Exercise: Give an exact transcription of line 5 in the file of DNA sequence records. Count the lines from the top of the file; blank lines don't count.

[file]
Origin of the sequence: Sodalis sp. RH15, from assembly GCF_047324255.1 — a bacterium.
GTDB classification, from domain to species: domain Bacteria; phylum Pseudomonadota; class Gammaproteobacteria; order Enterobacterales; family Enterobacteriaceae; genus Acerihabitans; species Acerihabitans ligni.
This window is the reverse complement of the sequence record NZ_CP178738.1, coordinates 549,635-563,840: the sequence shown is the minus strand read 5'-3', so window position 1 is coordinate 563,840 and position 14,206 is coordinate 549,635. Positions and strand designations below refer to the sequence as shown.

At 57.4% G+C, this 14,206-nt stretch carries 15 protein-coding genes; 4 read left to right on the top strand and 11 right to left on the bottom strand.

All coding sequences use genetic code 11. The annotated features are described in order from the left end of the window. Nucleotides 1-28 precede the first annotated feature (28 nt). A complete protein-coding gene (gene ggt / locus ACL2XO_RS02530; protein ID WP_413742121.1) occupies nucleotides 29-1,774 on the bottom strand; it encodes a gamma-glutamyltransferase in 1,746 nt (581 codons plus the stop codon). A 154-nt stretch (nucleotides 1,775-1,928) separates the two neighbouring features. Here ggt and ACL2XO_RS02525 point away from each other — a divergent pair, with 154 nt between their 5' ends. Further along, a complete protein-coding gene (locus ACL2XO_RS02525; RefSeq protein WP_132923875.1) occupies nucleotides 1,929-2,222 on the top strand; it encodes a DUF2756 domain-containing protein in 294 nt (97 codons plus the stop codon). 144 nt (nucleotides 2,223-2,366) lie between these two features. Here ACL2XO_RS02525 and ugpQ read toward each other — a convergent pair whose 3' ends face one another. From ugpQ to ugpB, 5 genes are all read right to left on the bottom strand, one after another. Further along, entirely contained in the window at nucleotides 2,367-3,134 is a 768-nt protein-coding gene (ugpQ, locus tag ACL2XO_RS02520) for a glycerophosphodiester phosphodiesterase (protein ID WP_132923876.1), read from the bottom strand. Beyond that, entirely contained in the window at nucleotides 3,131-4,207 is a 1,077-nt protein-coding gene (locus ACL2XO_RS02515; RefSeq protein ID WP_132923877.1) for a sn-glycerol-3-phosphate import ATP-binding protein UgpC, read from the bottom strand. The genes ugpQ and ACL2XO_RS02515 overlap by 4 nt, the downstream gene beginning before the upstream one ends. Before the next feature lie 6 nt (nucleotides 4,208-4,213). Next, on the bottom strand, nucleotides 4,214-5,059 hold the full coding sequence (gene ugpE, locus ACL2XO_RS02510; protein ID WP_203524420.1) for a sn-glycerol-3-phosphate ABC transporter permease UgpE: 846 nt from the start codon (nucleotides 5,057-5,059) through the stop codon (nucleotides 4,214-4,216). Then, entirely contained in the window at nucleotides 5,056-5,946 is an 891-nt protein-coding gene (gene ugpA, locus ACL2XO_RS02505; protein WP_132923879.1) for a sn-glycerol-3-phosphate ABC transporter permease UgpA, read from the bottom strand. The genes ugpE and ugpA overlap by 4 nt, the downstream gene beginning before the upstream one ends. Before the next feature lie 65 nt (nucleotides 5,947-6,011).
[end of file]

All coding sequences use genetic code 11. The annotated features are described in order from the left end of the window. Nucleotides 1-28 precede the first annotated feature (28 nt). A complete protein-coding gene (gene ggt / locus ACL2XO_RS02530; protein ID WP_413742121.1) occupies nucleotides 29-1,774 on the bottom strand; it encodes a gamma-glutamyltransferase in 1,746 nt (581 codons plus the stop codon). A 154-nt stretch (nucleotides 1,775-1,928) separates the two neighbouring features. Here ggt and ACL2XO_RS02525 point away from each other — a divergent pair, with 154 nt between their 5' ends. Further along, a complete protein-coding gene (locus ACL2XO_RS02525; RefSeq protein WP_132923875.1) occupies nucleotides 1,929-2,222 on the top strand; it encodes a DUF2756 domain-containing protein in 294 nt (97 codons plus the stop codon). 144 nt (nucleotides 2,223-2,366) lie between these two features. Here ACL2XO_RS02525 and ugpQ read toward each other — a convergent pair whose 3' ends face one another. From ugpQ to ugpB, 5 genes are all read right to left on the bottom strand, one after another. Further along, entirely contained in the window at nucleotides 2,367-3,134 is a 768-nt protein-coding gene (ugpQ, locus tag ACL2XO_RS02520) for a glycerophosphodiester phosphodiesterase (protein ID WP_132923876.1), read from the bottom strand. Beyond that, entirely contained in the window at nucleotides 3,131-4,207 is a 1,077-nt protein-coding gene (locus ACL2XO_RS02515; RefSeq protein ID WP_132923877.1) for a sn-glycerol-3-phosphate import ATP-binding protein UgpC, read from the bottom strand. The genes ugpQ and ACL2XO_RS02515 overlap by 4 nt, the downstream gene beginning before the upstream one ends. Before the next feature lie 6 nt (nucleotides 4,208-4,213). Next, on the bottom strand, nucleotides 4,214-5,059 hold the full coding sequence (gene ugpE, locus ACL2XO_RS02510; protein ID WP_203524420.1) for a sn-glycerol-3-phosphate ABC transporter permease UgpE: 846 nt from the start codon (nucleotides 5,057-5,059) through the stop codon (nucleotides 4,214-4,216). Then, entirely contained in the window at nucleotides 5,056-5,946 is an 891-nt protein-coding gene (gene ugpA, locus ACL2XO_RS02505; protein WP_132923879.1) for a sn-glycerol-3-phosphate ABC transporter permease UgpA, read from the bottom strand. The genes ugpE and ugpA overlap by 4 nt, the downstream gene beginning before the upstream one ends. Before the next feature lie 65 nt (nucleotides 5,947-6,011).